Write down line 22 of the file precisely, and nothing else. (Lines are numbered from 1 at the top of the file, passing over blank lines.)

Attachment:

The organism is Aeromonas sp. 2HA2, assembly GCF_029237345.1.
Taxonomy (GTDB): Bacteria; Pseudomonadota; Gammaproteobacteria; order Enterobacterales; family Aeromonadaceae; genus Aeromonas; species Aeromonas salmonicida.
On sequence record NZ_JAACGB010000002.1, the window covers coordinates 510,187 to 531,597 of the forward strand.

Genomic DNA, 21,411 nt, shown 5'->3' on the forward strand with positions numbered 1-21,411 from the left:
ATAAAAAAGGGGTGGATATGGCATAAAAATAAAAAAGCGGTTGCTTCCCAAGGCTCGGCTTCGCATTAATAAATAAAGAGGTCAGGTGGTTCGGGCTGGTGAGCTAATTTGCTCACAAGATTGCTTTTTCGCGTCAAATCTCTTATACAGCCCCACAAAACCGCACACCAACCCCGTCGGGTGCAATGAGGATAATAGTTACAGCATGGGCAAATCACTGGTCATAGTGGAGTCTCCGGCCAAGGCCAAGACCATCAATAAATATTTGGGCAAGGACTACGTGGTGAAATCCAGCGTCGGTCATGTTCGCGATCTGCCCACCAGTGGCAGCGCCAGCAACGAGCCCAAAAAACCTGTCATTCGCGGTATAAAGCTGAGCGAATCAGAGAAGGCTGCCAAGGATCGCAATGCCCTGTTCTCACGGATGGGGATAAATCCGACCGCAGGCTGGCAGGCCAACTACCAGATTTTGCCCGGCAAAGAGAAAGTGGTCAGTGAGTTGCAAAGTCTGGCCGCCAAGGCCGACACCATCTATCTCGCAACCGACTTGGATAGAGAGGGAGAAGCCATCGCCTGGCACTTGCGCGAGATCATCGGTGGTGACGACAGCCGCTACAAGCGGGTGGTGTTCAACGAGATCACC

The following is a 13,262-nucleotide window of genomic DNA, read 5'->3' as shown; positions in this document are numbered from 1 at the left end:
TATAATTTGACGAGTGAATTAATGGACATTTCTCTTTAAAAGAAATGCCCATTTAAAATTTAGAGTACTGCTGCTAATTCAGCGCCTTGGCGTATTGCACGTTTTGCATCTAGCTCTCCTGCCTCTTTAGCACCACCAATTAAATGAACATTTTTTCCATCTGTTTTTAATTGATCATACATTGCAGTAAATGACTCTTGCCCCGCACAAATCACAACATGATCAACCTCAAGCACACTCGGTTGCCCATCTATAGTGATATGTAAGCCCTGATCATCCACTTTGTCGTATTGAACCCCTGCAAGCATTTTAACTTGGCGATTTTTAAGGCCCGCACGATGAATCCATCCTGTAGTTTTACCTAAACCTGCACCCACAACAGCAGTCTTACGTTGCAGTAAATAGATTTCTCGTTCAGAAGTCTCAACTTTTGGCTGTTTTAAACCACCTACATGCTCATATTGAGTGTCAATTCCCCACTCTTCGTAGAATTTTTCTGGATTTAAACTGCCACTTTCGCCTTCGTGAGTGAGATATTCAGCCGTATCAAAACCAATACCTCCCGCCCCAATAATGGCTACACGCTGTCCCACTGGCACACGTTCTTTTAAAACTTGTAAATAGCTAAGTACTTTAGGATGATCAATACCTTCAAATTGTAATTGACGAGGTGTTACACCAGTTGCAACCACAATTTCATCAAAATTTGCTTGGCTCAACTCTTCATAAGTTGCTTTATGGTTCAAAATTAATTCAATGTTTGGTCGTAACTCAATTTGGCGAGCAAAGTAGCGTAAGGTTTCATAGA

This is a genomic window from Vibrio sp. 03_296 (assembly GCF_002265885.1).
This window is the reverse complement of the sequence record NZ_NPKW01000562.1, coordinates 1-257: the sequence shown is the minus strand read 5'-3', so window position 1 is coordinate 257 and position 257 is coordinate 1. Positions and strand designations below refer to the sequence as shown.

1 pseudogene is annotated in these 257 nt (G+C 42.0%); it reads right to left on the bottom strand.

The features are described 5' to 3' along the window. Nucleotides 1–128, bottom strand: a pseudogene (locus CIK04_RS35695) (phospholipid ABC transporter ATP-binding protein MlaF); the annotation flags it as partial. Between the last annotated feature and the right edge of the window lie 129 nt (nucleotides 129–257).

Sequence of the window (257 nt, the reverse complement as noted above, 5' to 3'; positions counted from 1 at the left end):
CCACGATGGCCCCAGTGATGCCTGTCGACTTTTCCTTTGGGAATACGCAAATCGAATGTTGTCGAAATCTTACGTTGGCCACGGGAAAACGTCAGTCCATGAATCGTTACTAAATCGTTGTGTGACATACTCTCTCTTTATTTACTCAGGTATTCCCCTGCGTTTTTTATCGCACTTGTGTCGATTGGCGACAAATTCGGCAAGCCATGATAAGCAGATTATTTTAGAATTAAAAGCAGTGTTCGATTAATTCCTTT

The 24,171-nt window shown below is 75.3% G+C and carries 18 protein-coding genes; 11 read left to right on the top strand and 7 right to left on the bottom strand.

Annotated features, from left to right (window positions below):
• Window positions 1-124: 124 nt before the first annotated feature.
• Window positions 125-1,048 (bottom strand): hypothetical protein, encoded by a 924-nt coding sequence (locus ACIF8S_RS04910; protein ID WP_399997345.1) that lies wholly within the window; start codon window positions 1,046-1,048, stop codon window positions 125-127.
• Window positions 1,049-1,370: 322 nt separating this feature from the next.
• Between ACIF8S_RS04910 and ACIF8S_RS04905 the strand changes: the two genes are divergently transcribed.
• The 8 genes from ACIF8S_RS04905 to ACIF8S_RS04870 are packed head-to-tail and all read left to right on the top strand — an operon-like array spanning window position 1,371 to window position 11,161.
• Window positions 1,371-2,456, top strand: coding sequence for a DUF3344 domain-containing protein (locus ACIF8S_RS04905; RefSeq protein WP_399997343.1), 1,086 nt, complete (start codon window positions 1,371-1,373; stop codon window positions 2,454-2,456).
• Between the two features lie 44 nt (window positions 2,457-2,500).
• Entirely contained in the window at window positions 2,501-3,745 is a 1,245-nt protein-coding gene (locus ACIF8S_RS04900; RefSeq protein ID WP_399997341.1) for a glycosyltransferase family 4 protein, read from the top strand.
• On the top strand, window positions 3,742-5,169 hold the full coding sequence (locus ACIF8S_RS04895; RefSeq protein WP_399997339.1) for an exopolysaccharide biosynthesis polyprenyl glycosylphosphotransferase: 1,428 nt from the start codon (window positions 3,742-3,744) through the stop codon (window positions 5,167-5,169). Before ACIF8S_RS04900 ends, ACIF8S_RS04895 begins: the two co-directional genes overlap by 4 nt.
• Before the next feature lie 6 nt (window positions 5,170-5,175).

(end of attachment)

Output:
• Between the two features lie 44 nt (window positions 2,457-2,500).